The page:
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(News Focus) Stock markets hit record high amid solid earnings, global recovery

All Headlines 12:15 December 18, 2017

By Hwang Doo-hyong

SEOUL, Dec. 18 (Yonhap) -- South Korea's stock markets reached record highs this year backed by solid earnings and the global economic recovery despite North Korea's missile and nuclear threats and the growing protectionism trends abroad.

The benchmark Korea Composite Stock Price Index (KOSPI) opened a new era with the main bourse hitting the 2,500 mark while the tech-heavy KOSDAQ surpassed the 800 mark.

The achievements come amid signs of protectionism after the inauguration of Donald Trump as president in the United States and concerns over major global economies tightening monetary policy. The high numbers were also reached despite the political turmoil surrounding the impeachment of then-President Park Geun-hye in May over alleged corruption, power abuse and several other charges.

Global economic recovery and ensuing strong earnings are seen as pushing up the South Korean stock markets.

Stock prices of Samsung Electronics Co., SK hynix Inc. and several other information technology-related firms have hit all-time highs after uncertainties eased with the impeachment of President Park.

"Stock markets of major economies like in South Korea have been bullish this year amid the strength of risky assets backed by the global economic recovery," said Coi Seok-won of SK Securities Co.

Lee Chang-mok of NH Investment & Securities Co. said the South Korean stock markets have been propped up by the global economic recovery and robust corporate earnings.

"However, it is regrettable that individual investors were unable to enjoy the bullish market as the number of individual investors did not rise substantially," he said.

The Financial Services Commission (FSC) has introduced measures to restrict short-selling and tighten a regulatory filing system early this year to promote the country's stock markets.

KOSDAQ-registered companies have complained about so-called short-selling attacks.

Short selling is an investment technique in which an investor borrows shares and immediately sells them, anticipating that the price will drop so he or she can buy them back at a lower price.

The benchmark KOSPI ended at 2,482.07 Friday, up 22.48 percent from 2,026.47 as of the end of last year.

KOSPI hit a record high at 2,241.24 on May 4 amid political uncertainties caused by the process to ouster Park from power.

The previous record was set at 2,228.96 on May 2, 2011.

The KOSPI soared to 2,450 points in July before falling to 2,330 in early September amid North Korea's detonation of a nuclear bomb and China's economic retaliation over South Korea's deployment of a U.S. anti-missile system.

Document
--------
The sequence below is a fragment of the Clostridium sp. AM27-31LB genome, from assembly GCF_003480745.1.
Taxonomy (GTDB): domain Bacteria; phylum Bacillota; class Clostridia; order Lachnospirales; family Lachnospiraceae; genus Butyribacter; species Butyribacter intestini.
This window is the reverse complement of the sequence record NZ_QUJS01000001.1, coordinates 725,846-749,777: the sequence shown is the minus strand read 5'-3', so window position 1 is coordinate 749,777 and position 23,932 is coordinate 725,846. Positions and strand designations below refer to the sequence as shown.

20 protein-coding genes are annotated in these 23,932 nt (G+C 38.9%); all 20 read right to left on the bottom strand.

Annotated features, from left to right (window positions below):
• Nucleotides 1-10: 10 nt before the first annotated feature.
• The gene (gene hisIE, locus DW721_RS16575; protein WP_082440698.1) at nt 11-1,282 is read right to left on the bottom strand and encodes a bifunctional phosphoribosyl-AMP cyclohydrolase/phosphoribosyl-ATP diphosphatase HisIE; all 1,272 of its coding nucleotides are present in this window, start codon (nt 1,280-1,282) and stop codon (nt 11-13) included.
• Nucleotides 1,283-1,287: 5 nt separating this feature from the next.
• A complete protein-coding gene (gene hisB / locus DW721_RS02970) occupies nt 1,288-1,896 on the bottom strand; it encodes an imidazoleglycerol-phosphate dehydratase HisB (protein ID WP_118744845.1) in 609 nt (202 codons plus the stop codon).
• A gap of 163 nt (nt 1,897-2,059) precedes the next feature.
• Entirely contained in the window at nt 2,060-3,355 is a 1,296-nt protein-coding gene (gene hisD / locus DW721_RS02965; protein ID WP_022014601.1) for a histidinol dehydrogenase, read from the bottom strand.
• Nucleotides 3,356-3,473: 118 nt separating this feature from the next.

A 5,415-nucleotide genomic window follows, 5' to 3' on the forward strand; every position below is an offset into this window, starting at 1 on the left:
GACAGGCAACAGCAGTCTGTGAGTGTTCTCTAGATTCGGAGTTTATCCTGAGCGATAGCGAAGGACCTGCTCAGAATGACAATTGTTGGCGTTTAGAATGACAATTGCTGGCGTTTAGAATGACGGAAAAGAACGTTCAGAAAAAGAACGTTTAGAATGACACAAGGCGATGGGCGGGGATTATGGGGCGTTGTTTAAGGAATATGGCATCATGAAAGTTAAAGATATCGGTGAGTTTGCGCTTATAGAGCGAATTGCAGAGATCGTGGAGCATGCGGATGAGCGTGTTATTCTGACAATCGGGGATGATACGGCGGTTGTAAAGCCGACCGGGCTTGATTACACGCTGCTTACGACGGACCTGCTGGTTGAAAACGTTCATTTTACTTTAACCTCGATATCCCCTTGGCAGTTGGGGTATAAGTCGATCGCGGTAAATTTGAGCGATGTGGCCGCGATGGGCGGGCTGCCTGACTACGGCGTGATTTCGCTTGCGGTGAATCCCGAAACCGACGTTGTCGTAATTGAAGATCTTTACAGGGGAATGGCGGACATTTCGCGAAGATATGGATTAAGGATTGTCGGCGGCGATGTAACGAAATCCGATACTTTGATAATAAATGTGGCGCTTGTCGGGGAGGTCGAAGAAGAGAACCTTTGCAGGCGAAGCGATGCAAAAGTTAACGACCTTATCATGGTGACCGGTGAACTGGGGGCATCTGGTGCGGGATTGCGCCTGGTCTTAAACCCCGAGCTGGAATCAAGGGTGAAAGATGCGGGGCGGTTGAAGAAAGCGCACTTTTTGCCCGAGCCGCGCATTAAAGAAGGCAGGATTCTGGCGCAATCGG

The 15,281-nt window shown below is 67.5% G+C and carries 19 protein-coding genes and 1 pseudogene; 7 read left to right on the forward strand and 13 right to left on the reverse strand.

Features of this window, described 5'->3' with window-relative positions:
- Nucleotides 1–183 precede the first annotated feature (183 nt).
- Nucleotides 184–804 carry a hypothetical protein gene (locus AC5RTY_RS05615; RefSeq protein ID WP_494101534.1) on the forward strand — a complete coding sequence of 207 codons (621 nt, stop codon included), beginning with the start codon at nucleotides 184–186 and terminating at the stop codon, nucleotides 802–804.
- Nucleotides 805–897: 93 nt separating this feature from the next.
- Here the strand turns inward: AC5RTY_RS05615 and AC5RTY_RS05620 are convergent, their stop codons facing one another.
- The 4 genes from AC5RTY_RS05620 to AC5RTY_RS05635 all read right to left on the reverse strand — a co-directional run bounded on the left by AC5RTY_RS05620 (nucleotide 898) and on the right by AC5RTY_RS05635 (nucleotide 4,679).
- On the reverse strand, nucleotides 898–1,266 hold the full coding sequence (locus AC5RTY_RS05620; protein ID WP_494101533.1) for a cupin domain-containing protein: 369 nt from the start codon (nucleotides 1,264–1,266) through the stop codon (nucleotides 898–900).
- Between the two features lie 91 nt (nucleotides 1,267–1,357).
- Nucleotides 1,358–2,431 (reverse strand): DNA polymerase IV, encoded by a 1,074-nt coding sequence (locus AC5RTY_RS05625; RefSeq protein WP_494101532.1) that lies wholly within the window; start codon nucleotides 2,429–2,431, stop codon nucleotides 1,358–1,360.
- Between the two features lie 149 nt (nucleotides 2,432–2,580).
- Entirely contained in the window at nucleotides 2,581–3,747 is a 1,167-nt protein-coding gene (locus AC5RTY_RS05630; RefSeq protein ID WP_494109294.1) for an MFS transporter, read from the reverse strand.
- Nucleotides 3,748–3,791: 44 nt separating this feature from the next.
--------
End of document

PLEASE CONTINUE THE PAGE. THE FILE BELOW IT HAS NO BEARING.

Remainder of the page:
The KOSPI then began climbing again in October to reach 2,501.93 on Oct. 30.

It hit 2,561.63 in mid-day trading on Nov. 2 buttressed by 525 KOSPI-registered firms posting 120 trillion won (US$110 billion) in operating profits for the first nine months this year, up 27.7 percent from a year earlier.

The secondary KOSDAQ market began jumping in October.

KOSDAQ recovered the 800 point mark by hitting 803.4 on Nov. 24 for the first time since Nov. 7, 2007, coming up from 650 as of the end of September and 700 on Nov. 3.

The tech-heavy market was affected by the Moon Jae-in administration that took power in May having expressed intentions to help boost the KOSDAQ market as a means of supporting venture firms and small and medium enterprises.

The government in March imposed a one-day ban on short-selling of the stocks of companies which have been the target of short-selling attacks.

The government also introduced a new regulatory filing system to improve corporate transparency.

Only 70 out of 748 KOSPI-registered firms, however, joined the voluntary filing system, effectively nullifying the new system in which companies are supposed to report to the FSC 10 items to enhance transparent corporate governance.

The FSC has said it will impose the new filing system on a mandatory basis amid many analysts suggesting the introduction of a compulsory regulatory filing system on a gradual basis.

Market watchers also advised the government to help the KOSDAQ market establish an identity on its own as top-cap Celltrion Inc. has applied to move to the KOSPI early next year.

Kakao, the operator of Korea's dominant messaging app KakaoTalk, also moved to KOSPI from KOSDAQ in July.

As many as 46 companies registered with KOSDAQ shifted to KOSPI since 1999.

Another concern on the KOSDAQ market is a possible bubble burst of biotech and pharmaceutical firms just like the case of the information and technology boom in 2000.

During the 2000 collapse of the information technology sector, the KOSDAQ index nose-dived 82 percent over a nine-month period.

A file photo of a dealing room of the KEB Hana Bank headquarters in Seoul on Nov. 3, 2017. (Yonhap)


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